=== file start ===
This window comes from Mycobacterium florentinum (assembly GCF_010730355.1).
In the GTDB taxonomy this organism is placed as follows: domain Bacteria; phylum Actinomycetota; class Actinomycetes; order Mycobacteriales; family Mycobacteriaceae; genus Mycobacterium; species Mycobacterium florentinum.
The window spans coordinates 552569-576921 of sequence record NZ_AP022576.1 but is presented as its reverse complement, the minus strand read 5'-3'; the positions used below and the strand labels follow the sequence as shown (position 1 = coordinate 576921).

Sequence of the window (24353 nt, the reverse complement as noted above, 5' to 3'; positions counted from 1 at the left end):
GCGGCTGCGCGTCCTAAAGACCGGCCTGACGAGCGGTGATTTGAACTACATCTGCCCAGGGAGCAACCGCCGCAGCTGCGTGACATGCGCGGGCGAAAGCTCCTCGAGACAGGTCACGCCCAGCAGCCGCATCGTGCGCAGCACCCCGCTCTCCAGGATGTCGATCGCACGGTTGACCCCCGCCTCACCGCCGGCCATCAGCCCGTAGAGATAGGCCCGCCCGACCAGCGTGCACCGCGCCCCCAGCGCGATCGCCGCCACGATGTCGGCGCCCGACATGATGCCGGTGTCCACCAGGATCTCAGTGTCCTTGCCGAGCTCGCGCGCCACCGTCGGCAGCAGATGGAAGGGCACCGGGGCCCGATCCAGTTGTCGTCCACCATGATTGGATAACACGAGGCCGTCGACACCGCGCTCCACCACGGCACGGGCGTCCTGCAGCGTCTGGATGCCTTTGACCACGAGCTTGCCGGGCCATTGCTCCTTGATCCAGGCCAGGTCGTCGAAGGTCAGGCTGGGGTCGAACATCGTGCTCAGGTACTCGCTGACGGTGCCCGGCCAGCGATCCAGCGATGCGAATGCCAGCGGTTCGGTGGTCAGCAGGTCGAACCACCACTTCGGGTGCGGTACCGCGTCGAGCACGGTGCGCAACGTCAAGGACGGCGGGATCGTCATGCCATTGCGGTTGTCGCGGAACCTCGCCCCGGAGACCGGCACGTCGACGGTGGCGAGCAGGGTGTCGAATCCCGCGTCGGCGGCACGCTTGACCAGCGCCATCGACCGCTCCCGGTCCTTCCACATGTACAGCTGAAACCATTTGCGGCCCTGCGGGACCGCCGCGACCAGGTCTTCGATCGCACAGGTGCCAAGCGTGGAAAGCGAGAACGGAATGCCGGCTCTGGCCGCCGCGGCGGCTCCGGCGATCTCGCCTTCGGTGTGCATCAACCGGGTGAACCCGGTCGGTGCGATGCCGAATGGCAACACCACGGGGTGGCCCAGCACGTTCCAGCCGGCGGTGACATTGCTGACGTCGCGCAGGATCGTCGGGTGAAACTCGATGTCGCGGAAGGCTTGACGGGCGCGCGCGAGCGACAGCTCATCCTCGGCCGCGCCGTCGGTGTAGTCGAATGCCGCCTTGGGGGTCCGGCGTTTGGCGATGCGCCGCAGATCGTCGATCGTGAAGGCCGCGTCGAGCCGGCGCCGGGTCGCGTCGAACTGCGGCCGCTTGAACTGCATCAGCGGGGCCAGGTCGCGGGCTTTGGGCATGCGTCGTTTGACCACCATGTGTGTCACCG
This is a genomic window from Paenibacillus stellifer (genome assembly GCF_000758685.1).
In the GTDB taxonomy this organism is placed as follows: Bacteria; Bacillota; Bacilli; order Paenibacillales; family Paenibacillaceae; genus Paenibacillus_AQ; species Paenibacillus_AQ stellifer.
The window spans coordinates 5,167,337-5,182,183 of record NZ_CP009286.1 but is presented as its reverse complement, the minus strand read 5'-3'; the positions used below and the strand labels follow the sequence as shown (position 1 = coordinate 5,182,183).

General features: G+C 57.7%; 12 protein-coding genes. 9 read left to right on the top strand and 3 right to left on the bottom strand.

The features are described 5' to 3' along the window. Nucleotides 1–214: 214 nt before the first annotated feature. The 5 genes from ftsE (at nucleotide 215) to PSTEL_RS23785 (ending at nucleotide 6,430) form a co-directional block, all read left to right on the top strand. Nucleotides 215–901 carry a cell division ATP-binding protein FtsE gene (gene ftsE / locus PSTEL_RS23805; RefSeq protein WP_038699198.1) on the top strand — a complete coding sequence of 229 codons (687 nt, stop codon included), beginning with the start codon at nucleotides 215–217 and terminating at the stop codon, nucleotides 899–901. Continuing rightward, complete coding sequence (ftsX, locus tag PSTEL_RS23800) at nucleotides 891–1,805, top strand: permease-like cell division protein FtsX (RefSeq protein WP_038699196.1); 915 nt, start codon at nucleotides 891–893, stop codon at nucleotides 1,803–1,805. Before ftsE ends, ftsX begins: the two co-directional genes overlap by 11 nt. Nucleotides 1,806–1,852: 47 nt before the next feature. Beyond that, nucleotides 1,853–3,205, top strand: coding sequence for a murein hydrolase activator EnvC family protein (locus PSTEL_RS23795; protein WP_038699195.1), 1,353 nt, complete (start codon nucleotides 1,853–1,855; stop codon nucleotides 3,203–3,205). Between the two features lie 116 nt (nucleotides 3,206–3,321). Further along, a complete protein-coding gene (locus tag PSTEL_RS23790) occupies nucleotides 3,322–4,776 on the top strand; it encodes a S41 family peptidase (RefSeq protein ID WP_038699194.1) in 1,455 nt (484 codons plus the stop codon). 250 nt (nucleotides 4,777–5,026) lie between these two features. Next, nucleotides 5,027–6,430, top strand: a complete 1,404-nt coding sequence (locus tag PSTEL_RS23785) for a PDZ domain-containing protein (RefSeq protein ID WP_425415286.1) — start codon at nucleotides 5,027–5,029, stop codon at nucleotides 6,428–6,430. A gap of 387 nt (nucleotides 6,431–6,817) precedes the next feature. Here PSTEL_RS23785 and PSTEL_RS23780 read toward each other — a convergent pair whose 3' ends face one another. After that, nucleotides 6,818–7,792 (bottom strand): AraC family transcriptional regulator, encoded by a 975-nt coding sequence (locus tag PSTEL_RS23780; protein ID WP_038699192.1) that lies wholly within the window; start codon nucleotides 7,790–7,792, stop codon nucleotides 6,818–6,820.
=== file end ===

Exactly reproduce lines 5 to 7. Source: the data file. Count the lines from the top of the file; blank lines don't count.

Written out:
GCGGCTGCGCGTCCTAAAGACCGGCCTGACGAGCGGTGATTTGAACTACATCTGCCCAGGGAGCAACCGCCGCAGCTGCGTGACATGCGCGGGCGAAAGCTCCTCGAGACAGGTCACGCCCAGCAGCCGCATCGTGCGCAGCACCCCGCTCTCCAGGATGTCGATCGCACGGTTGACCCCCGCCTCACCGCCGGCCATCAGCCCGTAGAGATAGGCCCGCCCGACCAGCGTGCACCGCGCCCCCAGCGCGATCGCCGCCACGATGTCGGCGCCCGACATGATGCCGGTGTCCACCAGGATCTCAGTGTCCTTGCCGAGCTCGCGCGCCACCGTCGGCAGCAGATGGAAGGGCACCGGGGCCCGATCCAGTTGTCGTCCACCATGATTGGATAACACGAGGCCGTCGACACCGCGCTCCACCACGGCACGGGCGTCCTGCAGCGTCTGGATGCCTTTGACCACGAGCTTGCCGGGCCATTGCTCCTTGATCCAGGCCAGGTCGTCGAAGGTCAGGCTGGGGTCGAACATCGTGCTCAGGTACTCGCTGACGGTGCCCGGCCAGCGATCCAGCGATGCGAATGCCAGCGGTTCGGTGGTCAGCAGGTCGAACCACCACTTCGGGTGCGGTACCGCGTCGAGCACGGTGCGCAACGTCAAGGACGGCGGGATCGTCATGCCATTGCGGTTGTCGCGGAACCTCGCCCCGGAGACCGGCACGTCGACGGTGGCGAGCAGGGTGTCGAATCCCGCGTCGGCGGCACGCTTGACCAGCGCCATCGACCGCTCCCGGTCCTTCCACATGTACAGCTGAAACCATTTGCGGCCCTGCGGGACCGCCGCGACCAGGTCTTCGATCGCACAGGTGCCAAGCGTGGAAAGCGAGAACGGAATGCCGGCTCTGGCCGCCGCGGCGGCTCCGGCGATCTCGCCTTCGGTGTGCATCAACCGGGTGAACCCGGTCGGTGCGATGCCGAATGGCAACACCACGGGGTGGCCCAGCACGTTCCAGCCGGCGGTGACATTGCTGACGTCGCGCAGGATCGTCGGGTGAAACTCGATGTCGCGGAAGGCTTGACGGGCGCGCGCGAGCGACAGCTCATCCTCGGCCGCGCCGTCGGTGTAGTCGAATGCCGCCTTGGGGGTCCGGCGTTTGGCGATGCGCCGCAGATCGTCGATCGTGAAGGCCGCGTCGAGCCGGCGCCGGGTCGCGTCGAACTGCGGCCGCTTGAACTGCATCAGCGGGGCCAGGTCGCGGGCTTTGGGCATGCGTCGTTTGACCACCATGTGTGTCACCG
This is a genomic window from Paenibacillus stellifer (genome assembly GCF_000758685.1).
In the GTDB taxonomy this organism is placed as follows: Bacteria; Bacillota; Bacilli; order Paenibacillales; family Paenibacillaceae; genus Paenibacillus_AQ; species Paenibacillus_AQ stellifer.